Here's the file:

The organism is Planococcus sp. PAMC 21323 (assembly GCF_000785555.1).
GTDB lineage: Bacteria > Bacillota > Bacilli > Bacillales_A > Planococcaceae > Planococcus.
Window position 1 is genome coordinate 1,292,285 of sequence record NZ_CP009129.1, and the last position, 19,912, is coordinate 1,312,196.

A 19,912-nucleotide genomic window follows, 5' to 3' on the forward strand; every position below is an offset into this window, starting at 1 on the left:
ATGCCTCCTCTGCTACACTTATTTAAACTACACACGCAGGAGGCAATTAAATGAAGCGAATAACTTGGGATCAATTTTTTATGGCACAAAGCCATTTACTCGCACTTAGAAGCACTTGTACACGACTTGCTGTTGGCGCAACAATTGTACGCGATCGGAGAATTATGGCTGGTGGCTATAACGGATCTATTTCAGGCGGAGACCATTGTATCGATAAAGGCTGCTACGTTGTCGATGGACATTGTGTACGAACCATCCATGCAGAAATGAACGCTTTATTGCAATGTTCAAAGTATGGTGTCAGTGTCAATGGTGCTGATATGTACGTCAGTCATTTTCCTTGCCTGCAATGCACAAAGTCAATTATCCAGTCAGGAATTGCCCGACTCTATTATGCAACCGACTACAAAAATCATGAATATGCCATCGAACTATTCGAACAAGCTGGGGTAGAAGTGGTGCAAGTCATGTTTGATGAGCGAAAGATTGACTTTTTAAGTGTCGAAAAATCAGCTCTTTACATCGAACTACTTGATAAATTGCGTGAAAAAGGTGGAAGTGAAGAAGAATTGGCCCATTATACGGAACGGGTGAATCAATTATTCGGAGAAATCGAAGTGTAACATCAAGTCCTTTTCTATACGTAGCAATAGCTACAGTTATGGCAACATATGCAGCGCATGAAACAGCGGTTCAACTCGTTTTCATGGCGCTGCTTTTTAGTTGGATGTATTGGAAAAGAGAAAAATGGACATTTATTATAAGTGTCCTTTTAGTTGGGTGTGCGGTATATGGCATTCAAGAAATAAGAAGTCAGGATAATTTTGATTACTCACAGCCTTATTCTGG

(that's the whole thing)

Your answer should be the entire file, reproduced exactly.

The organism is Planococcus sp. PAMC 21323 (assembly GCF_000785555.1).
GTDB lineage: Bacteria > Bacillota > Bacilli > Bacillales_A > Planococcaceae > Planococcus.
Window position 1 is genome coordinate 1,292,285 of sequence record NZ_CP009129.1, and the last position, 19,912, is coordinate 1,312,196.

A 19,912-nucleotide genomic window follows, 5' to 3' on the forward strand; every position below is an offset into this window, starting at 1 on the left:
ATGCCTCCTCTGCTACACTTATTTAAACTACACACGCAGGAGGCAATTAAATGAAGCGAATAACTTGGGATCAATTTTTTATGGCACAAAGCCATTTACTCGCACTTAGAAGCACTTGTACACGACTTGCTGTTGGCGCAACAATTGTACGCGATCGGAGAATTATGGCTGGTGGCTATAACGGATCTATTTCAGGCGGAGACCATTGTATCGATAAAGGCTGCTACGTTGTCGATGGACATTGTGTACGAACCATCCATGCAGAAATGAACGCTTTATTGCAATGTTCAAAGTATGGTGTCAGTGTCAATGGTGCTGATATGTACGTCAGTCATTTTCCTTGCCTGCAATGCACAAAGTCAATTATCCAGTCAGGAATTGCCCGACTCTATTATGCAACCGACTACAAAAATCATGAATATGCCATCGAACTATTCGAACAAGCTGGGGTAGAAGTGGTGCAAGTCATGTTTGATGAGCGAAAGATTGACTTTTTAAGTGTCGAAAAATCAGCTCTTTACATCGAACTACTTGATAAATTGCGTGAAAAAGGTGGAAGTGAAGAAGAATTGGCCCATTATACGGAACGGGTGAATCAATTATTCGGAGAAATCGAAGTGTAACATCAAGTCCTTTTCTATACGTAGCAATAGCTACAGTTATGGCAACATATGCAGCGCATGAAACAGCGGTTCAACTCGTTTTCATGGCGCTGCTTTTTAGTTGGATGTATTGGAAAAGAGAAAAATGGACATTTATTATAAGTGTCCTTTTAGTTGGGTGTGCGGTATATGGCATTCAAGAAATAAGAAGTCAGGATAATTTTGATTACTCACAGCCTTATTCTGG